Meetings and events

ODYSSEY poster presentation at CROI 2019

Tags: | March 14th, 2019

We are pleased to announce that ODYSSEY project team members Pauline Bollen and Anna Turkova successfully presented a poster with the results of an important pharmacokinetic sub-study on the use of adult Dolutegravir 50mg tablets in children living with HIV and weighing 20-25kg. The poster session took place at the recent Conference on Retroviruses and Opportunistic Infections (CROI) in Seattle, and was also attended by the ODYSSEY ERC members Hermione Lyall and Alasdair Bamford. The poster generated a significant amount of interest at the congress, suggesting that adult doses of an antiviral drug could offer a practical and accessible option for children in that weight band living with HIV.

Dolutegravir (DTG) is an antiviral drug, which has been shown to be effective and safe as part of once-daily treatment for adults with HIV at a daily dose of 50mg. Smaller dose tablets have been developed for children (e.g. 25mg) but are not widely available in Africa. ODYSSEY is a large ongoing global trial evaluating dolutegravir-based treatment in 700 children, mostly from Africa. In a previous pharmacokinetic sub-study, we showed that the adult dose (50mg) provides appropriate drug blood levels for children weighing over 25kg; this practical dosing has been included in the World Health Organization (WHO) dosing guidelines.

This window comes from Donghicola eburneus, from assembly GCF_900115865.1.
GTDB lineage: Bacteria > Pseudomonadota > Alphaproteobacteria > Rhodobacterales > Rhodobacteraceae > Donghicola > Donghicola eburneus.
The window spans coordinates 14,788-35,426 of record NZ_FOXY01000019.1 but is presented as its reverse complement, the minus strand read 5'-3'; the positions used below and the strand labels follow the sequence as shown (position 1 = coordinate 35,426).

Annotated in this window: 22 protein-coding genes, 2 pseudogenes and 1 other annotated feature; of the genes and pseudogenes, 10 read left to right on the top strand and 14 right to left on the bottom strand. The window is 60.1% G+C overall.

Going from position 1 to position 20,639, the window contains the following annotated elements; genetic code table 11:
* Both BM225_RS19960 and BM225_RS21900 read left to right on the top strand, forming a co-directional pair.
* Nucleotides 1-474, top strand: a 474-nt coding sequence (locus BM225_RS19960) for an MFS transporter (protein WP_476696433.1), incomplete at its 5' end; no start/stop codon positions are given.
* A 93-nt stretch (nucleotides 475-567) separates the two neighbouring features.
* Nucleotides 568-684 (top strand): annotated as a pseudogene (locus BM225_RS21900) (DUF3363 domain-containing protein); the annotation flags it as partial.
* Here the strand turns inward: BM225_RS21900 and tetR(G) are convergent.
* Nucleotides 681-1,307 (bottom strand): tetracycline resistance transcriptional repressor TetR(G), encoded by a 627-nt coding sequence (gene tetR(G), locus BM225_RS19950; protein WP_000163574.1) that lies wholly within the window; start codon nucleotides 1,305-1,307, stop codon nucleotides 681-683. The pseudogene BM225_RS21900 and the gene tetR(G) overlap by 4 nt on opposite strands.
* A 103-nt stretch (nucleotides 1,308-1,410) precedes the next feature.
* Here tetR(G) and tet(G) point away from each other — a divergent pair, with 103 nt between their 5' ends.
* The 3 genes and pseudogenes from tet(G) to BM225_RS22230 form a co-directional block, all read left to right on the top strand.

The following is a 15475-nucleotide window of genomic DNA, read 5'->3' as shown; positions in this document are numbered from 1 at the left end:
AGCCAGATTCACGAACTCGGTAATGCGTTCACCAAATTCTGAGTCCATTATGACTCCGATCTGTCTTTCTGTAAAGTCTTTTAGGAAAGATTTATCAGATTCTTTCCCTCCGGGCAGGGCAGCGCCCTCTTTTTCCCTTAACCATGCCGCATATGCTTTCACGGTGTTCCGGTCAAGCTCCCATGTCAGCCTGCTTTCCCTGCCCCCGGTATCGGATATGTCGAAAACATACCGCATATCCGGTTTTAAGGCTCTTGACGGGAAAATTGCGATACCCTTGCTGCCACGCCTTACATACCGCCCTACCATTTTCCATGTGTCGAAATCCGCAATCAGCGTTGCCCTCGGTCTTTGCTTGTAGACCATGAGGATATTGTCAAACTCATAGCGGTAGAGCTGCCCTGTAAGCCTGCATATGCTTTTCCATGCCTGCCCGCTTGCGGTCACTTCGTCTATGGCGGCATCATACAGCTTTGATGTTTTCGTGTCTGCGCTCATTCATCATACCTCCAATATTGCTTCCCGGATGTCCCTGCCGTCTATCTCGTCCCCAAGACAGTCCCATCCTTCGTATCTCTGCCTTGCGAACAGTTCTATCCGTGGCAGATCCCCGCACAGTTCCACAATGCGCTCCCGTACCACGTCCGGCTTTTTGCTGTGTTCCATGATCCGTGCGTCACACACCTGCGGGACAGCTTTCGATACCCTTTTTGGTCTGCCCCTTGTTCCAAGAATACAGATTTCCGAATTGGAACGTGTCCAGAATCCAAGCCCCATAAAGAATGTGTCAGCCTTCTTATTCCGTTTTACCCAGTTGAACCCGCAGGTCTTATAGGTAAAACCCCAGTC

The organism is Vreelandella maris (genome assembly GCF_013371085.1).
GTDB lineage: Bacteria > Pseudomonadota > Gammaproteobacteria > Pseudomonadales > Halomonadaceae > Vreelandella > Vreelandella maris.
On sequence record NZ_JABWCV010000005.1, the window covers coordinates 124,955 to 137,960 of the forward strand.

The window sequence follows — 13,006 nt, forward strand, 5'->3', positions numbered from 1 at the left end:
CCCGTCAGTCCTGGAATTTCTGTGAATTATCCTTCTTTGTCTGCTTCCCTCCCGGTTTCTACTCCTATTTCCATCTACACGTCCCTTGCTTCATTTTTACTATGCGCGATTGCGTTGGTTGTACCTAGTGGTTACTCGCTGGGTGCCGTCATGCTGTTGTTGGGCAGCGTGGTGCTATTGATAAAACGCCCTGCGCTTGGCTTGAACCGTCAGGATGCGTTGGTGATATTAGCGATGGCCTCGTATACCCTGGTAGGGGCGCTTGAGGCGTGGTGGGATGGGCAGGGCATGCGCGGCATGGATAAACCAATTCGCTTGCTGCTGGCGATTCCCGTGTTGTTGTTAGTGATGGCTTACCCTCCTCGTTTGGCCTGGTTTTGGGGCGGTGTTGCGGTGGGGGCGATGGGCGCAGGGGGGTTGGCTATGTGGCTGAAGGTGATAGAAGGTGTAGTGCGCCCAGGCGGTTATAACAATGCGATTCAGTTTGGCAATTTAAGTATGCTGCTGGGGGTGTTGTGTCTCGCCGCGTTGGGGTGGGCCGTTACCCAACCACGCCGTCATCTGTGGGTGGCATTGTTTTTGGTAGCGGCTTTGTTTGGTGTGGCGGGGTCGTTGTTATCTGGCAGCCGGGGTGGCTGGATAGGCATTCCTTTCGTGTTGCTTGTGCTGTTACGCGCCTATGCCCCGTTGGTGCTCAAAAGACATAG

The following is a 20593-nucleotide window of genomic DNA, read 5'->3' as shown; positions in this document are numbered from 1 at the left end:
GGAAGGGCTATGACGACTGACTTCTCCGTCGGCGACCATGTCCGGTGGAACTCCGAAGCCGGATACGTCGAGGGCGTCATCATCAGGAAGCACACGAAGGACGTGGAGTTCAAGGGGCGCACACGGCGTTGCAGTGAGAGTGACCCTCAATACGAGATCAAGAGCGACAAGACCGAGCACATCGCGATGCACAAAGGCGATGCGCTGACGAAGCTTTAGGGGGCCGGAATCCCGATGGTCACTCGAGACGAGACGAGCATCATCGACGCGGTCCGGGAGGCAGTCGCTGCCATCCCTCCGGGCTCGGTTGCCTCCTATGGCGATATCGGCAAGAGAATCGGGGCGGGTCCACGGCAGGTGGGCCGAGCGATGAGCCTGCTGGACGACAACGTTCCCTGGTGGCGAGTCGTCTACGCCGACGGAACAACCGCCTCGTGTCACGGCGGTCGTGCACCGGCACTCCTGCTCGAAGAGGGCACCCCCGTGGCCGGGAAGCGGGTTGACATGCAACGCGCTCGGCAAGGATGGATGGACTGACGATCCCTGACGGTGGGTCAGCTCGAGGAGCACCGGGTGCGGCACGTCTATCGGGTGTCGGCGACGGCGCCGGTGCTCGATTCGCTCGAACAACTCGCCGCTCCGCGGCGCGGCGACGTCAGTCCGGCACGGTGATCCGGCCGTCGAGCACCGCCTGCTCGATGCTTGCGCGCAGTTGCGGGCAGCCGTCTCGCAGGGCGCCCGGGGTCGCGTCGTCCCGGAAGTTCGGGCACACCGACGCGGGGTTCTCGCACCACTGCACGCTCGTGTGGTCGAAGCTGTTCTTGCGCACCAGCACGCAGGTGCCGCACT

The current presentation focuses on children in the 20-25kg weight bracket, around one in four of all children living with HIV worldwide. This sub-study compared the standard 25mg film-coated tablet with a higher-dose film-coated tablet (50mg), and 30mg of dispersible tablets (which provide the same levels of drug in the blood as the 50mg film-coated tablet).

The study showed that the 50mg film-coated and 30mg of dispersible tablets gave very similar and appropriate drug levels of dolutegravir in the blood and were better than the 25mg film-coated tablet. The short-term safety data in the sub-study was also reassuring.

The sub-study concluded that either the 50mg film-coated tablet or 30mg (six 5-milligram) dispersible tablets should be used in children weighing 20-25kg. This conclusion has already been incorporated into the updated tables of antiretroviral drugs produced by WHO, and means that treatment for children heavier than 20kg can be the same as for adults.